Chimamanda Ngozi Adichie states, Grief is a cruel education: “You learn how much it is about language, the failure of language and the grasping for language.”
This reflective essay from Chimamanda Ngozi Adichie was written when her father died suddenly in June 2020. It was first published in the New Yorker in September. It has been brought from the page to the stage by director Rae McKen as part of the Manchester International Festival.
In the play Asante (woman 1) plays a strong centre role in how she tenderly remembers the father Adichie called her “Original Dada”, through the well written essay the words are brought to life. and supported by Uche Abuah, and Itoya Osagiede the play speaks to the masses that have lost someone during lockdown: although he did not die from Covid. When James Nwoye Adichie died Adichie and her siblings could not travel to Nigeria as they were and live in the USA.
Executed superbly by Asante the play takes us through the complexes of dealing with the grief and the layers of loss and the beautiful memories Adichie had with her father. A set which is a front room sees Asante (woman 1) act out scenes that add endearment to the fondiness and bond Adichie had with “Dada”. Osiagiede plays the father and does so eloquently and fluidly from young man to old. Starring Michelle Asante, Uche Abuah, and Itoya Osagiede, Notes on Grief is a space for those who have experienced loss to gather and reflect, and a powerful and timely MIF21 world premiere.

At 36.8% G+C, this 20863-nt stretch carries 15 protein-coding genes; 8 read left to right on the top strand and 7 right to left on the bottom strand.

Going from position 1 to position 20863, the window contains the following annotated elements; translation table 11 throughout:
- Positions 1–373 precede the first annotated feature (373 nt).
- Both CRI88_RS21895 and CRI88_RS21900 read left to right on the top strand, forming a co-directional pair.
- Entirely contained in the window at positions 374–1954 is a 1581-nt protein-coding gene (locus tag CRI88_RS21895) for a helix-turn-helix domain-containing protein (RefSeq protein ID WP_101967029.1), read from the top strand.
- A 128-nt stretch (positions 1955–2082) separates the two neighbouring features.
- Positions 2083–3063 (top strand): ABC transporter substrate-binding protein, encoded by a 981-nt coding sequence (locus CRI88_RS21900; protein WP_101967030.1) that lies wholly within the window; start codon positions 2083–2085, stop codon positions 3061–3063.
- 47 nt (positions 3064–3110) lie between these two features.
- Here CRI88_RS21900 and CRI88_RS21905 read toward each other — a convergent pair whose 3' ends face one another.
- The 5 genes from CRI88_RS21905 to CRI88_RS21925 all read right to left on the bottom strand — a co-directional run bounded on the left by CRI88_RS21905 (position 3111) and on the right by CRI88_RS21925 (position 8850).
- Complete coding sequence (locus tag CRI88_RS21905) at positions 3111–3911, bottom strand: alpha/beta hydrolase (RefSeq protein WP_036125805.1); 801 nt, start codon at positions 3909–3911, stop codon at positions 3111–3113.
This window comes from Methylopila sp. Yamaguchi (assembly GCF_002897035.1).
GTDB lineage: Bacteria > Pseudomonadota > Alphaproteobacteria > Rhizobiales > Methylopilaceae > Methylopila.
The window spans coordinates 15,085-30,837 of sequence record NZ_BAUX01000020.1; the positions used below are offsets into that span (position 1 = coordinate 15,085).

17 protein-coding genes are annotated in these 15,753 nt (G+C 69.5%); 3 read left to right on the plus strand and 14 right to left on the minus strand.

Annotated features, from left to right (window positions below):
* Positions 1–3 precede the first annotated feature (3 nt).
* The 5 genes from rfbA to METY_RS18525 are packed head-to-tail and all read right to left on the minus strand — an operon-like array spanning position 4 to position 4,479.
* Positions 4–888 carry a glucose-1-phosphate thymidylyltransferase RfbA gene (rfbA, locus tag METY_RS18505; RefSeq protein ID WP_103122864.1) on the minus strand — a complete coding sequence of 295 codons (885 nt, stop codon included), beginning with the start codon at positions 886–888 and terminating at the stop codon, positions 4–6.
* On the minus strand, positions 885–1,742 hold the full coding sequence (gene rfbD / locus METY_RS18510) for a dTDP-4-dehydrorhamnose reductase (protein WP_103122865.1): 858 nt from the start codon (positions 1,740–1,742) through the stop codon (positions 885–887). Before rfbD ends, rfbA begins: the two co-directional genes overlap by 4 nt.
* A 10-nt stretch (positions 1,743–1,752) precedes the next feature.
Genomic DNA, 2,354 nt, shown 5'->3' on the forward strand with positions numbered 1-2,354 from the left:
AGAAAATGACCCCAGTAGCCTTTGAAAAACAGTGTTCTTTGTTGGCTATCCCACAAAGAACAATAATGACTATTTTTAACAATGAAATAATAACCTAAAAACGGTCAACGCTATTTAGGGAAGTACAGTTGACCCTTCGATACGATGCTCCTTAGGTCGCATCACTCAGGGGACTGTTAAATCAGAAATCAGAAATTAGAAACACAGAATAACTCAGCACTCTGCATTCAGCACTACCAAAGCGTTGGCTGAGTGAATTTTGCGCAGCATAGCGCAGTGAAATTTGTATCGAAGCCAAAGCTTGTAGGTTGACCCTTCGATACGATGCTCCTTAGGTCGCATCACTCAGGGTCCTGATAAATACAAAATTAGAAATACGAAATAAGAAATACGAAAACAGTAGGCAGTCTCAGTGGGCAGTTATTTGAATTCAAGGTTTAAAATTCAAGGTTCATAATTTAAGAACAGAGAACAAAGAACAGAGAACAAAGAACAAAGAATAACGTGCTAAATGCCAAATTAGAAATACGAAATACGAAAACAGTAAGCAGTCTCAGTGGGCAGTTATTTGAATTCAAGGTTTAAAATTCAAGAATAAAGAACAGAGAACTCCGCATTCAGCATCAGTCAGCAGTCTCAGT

Don’t worry if you missed the live shows at @mcr_central, as you can watch online on demand from today 15 – 18 July. ⠀
Directed by Rae McKen. Brilliant all round. BOOK HERE: Read our Director interview here.